Saturday, February 11, 2006

Review: The Collapse of Globalism

[John Ralston Saul. The Collapse of Globalism: And the Reinvention of the World. Toronto: Viking Canada, 2005.]

I have a soft spot for John Ralston Saul because he contributed to my politicization. Reading his Voltaire's Bastards was an important proximal step in taking a second-year biochemistry student who was rather underwhelmed with his academic path and unsure of where he wanted his life to go, and tipping him towards...well, towards where I am now, which is to say still quite unsure about where I want my life to go, but at least quite a bit more practically and intellectually engaged with the social and political world than I was back then.

Saul's politics served as a catalyst in a particularly propitious moment, but the space defined by his worldview was never really a resting place for me. I still appreciate his clever writing and his occasional understated mocking of those closer to the levers of power than himself. I still think that reading his writing is a useful way to learn about how the world works, as long as you are careful to mentally compensate for his deficiencies. And I still enjoy the way he is able to approach issues in novel ways, to tease out new insights and encourage new and important ways of thinking about things even if I disagree with some of his underlying assumptions.

This book, his latest, takes as its starting point the idea that the neoliberal globalization pushed with bubbling enthusiasm by Western elites after the mid-'70s and the supposedly borderless and prosperous world that it promised has, a few die-hard ideologues aside, largely collapsed and we are in a period of transition between one Big Idea and the next. This change of direction may not be immediately obvious because elites haven't gone out of their way to advertise to their populations that things are different, in part because a new course has not yet gelled. Still, a close examination of facts and behaviours shows that many mainstream politicians no longer share quite so completely the ideological enthusiasms of a particular set of academic economists as they did, say, in the mid '90s. He argues that we must do what we can to ensure that wherever we head next -- and it seems to be a sort of renewed nationalism -- involves a much greater space for rational choice and the public good than the last three decades has allowed. He traces the trajectory of globalization, with particular attention to what its proponents have said it is and could be. He shows how its proponents have been right and how they have been wrong or even foolish. Most usefully, he relates this particular historical period to the larger ebb and flow of history over the last few centuries.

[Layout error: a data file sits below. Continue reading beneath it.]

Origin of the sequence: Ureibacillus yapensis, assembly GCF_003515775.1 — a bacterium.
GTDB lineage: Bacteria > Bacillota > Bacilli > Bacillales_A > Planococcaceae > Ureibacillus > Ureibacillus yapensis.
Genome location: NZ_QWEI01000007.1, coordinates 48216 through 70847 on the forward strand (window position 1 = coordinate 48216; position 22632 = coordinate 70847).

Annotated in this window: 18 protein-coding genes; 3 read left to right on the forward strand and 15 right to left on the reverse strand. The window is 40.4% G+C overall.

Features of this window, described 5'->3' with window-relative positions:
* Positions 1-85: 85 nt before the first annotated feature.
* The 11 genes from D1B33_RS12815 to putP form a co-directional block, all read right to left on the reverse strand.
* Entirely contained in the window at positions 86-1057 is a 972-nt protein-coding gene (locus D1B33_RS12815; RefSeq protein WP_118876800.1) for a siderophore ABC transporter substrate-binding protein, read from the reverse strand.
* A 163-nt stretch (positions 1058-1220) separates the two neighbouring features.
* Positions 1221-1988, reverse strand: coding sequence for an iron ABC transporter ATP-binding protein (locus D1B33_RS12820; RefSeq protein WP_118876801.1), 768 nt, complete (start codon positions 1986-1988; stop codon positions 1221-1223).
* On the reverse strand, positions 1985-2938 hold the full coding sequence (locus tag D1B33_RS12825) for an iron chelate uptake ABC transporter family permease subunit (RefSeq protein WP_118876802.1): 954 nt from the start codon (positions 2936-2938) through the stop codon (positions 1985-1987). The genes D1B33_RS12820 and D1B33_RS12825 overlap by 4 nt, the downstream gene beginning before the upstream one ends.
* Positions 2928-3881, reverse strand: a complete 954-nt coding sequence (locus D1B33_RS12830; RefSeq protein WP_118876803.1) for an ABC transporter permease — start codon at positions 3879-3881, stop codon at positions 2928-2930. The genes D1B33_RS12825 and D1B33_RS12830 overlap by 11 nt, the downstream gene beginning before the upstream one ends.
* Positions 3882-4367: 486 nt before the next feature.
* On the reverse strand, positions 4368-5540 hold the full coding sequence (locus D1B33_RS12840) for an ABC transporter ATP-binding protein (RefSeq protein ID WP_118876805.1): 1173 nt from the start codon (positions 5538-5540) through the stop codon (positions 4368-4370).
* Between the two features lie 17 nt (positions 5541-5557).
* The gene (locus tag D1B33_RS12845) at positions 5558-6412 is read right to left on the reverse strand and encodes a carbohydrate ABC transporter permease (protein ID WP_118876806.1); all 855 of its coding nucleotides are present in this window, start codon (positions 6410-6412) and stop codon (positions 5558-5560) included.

All of which is well and good, and I think useful to a non-specialist lefty such as yours truly in understanding shifts in power and practices and history at the global level. But.

Saul is, it seems to me, an example of liberal-democratic thinking at its best. He is willing to go farther than most who claim that mantle in actually putting in to practice the often undeserved reputation the tradition has for skeptical and critical thought. But despite that, he is still unable to escape some of the tradition's longstanding limitations.

For example: He is willing to see systemic causes for suffering and death under systems that called themselves Communist, which is a good thing, but refuses to see systemic causes for suffering and death under capitalism. At what point does a system's tendency to repeatedly create situations of starvation, disease, massacres, and other forms of suffering and death become enough for it to be recognized as an inherent feature of the system rather than a series of discrete policy issues? If you're asking liberals and the system in question is capitalism, the answer appears to be never.